After recent miserable sport climbing performances, I’m finally knuckling down to address my weaknesses—and use the hangboard I bought 18 months ago! A friend said to build up to 30 seconds on, 30 off, but everyone else suggested hangs of up to eight seconds. My friend says that shorter hangs are better for snatchy bouldering and less relevant to routes. What are your thoughts?
—Ian Parnell | Sheffield, U.K.
The first step with hangboard training is to split your workouts into either strength or endurance. Anyone who is training for sport climbing will need to do both, using longer and shorter
intervals. However, the endurance sessions are perhaps better for hangboard novices as they are less stressful on the fingers and allow you to build
a fitness base.For endurance it is better to perform longer, less intense hangs for longer overall sets, whereas for strength training it is best to
perform shorter more intense hangs for shorter overall sets.
A great dead-hanging structure for novice endurance training is to place one or both feet on a chair positioned three feet behind the board and to do one-arm
alternating hangs of 15 to 25 seconds. Hang straight-armed from one arm while shaking the other. You can also experiment with hanging from both hands,
perhaps with your feet off the chair, and then switching back to alternating with your feet on the chair in order to shake out and recover. These alternating
hangs should be repeated to failure and you can experiment with sets of up to 20 hangs at a time (8 to 10 minutes total hanging time). If you do sets
of 10 minutes, then rest 10 minutes and repeat. You may not be effective for any more than three or four sets total.
An alternative is to do shorter sets of, say, 10 hangs (five minutes total) with five minutes’ rest after each set and a total of up to five or six sets.
And to be really organized, you could choose three or four different intensities and train in a pyramid (10 minutes on, 10 minutes off, 8 on, 8 off,
6 on, 6 off, 4 on, 4 off and then escalate back up again (6 > 8 >10).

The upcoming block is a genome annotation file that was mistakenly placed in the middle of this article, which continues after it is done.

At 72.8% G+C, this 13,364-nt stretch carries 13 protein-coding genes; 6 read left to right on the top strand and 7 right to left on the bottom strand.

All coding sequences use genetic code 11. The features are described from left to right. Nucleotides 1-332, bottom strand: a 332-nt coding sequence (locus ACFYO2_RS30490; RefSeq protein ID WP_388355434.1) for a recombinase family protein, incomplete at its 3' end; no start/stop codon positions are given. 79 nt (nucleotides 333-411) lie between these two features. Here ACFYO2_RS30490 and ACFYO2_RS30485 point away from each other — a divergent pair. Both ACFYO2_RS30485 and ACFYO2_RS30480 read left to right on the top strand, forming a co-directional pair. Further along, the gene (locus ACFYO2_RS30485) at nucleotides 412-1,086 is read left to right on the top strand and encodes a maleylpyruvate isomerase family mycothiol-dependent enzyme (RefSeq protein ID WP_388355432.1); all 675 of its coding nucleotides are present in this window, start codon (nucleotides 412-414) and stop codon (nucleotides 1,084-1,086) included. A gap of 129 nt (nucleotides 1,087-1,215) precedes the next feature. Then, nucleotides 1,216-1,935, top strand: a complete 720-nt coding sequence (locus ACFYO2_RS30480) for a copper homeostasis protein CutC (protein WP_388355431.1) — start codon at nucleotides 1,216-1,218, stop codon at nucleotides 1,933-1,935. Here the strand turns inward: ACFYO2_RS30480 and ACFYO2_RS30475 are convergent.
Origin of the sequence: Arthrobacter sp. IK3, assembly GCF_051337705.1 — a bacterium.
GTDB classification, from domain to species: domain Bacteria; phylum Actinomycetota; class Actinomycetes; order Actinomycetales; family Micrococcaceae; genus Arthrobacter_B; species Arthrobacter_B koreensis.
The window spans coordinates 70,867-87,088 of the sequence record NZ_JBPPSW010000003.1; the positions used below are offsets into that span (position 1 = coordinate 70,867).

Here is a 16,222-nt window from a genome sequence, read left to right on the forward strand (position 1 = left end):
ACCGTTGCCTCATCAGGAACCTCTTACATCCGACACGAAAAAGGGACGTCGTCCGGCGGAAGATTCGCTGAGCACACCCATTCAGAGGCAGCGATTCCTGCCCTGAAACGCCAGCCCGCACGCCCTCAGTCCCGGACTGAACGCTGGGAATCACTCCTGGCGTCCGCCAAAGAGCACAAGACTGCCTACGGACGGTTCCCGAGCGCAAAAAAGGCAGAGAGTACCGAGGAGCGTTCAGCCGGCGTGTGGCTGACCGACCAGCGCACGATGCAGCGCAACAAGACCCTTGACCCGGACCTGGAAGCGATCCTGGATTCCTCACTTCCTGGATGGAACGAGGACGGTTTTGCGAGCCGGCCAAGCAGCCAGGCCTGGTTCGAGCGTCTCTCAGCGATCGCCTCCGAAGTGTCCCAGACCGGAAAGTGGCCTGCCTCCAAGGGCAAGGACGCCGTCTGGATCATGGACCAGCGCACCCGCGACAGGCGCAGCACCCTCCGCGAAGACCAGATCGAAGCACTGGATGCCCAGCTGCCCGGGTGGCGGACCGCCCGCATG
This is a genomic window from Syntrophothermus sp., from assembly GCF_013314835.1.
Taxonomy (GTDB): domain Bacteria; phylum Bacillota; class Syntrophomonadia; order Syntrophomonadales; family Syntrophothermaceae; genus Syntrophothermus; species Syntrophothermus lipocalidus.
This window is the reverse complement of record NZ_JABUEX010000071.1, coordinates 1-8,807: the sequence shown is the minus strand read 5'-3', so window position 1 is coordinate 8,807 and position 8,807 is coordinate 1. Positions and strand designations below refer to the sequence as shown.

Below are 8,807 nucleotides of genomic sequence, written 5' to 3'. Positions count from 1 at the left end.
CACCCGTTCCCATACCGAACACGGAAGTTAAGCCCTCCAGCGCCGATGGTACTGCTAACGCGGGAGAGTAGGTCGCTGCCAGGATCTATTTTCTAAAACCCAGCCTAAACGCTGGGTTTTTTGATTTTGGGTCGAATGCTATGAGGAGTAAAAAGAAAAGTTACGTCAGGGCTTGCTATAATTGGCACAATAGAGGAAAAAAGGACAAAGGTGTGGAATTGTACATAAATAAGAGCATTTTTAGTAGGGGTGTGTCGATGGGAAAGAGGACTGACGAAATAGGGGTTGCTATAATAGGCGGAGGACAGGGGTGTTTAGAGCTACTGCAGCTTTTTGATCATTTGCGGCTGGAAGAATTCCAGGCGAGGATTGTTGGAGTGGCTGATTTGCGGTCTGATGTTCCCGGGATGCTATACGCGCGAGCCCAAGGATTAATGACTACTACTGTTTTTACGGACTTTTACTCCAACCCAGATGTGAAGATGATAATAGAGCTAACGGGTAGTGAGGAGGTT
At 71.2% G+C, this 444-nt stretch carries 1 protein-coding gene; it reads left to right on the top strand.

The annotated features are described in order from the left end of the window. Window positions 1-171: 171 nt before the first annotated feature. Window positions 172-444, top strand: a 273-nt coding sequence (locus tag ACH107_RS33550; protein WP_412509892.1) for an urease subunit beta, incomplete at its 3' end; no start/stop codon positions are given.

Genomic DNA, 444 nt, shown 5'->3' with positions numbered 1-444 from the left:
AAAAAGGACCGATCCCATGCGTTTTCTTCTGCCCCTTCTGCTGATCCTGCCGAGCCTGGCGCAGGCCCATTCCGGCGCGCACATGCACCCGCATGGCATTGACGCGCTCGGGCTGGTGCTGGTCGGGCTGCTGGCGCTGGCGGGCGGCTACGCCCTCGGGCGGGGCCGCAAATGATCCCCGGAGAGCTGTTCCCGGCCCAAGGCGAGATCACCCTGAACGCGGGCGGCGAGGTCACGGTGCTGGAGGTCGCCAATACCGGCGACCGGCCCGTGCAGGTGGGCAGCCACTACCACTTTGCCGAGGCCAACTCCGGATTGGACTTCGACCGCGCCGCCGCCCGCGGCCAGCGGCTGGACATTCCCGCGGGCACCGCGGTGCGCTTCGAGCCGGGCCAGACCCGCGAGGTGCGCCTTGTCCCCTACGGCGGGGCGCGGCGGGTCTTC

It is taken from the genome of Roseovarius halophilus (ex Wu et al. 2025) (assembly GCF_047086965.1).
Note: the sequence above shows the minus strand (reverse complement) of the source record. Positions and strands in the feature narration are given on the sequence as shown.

Another important issue is what grip to use. I suggest the half-crimp as the utility grip, but do a minimum amount of full-crimping and hanging to develop
versatile grip strength and endurance. Do this by switching grips alternately from hang to hang. Some climbers stick to one type of grip per set and
then change for the next set, but I recommend alternating grips. Ten minutes of continuous crimping can lead to repetitive strain injuries.
For strength, the difficult part is calibrating the intensity of the exercises to conform to the short hang times. Beginners can simply do footless hangs
with two arms, but intermediates will soon reach the point where they need to hang on the smallest and most damaging holds to achieve the short hang
times. This is the classic mistake.
A golden rule is never to hang on holds that are smaller than your first finger joint. You can solve this problem up to a point by going for slightly slopier
holds, but the solution is to use a weight belt and hang with two arms or to switch to one-arm hangs with a minimum amount of assistance from your
spare arm (hang a knotted sling from the board and hold it as low as possible).
For strength workouts, either do single or alternating hangs, which should last between two and 10 seconds. Any longer will place unwanted strain on your
joints and tendons. For alternating hangs use the same method as described for endurance but keep the hang times to between four and eight seconds.Try
using the knotted rope for assistance rather than standing on a chair. Simply step on the floor and swap over as quickly as you can. There is no need
to alternate more than three or four times. A total of four sets will be plenty for beginners—five or six for intermediates.
We’ve confined our discussion to dead-hangs, but hangboard workouts should also include arm and core exercises. Look for more on hangboard work in future
Should You Add Weight or Use Smaller Holds on a Hangboard?
Daniel Woods: 10x10 Hangboard Workout
Should You Lose Weight or Get Stronger?
This article was published in Rock and Ice issue 182.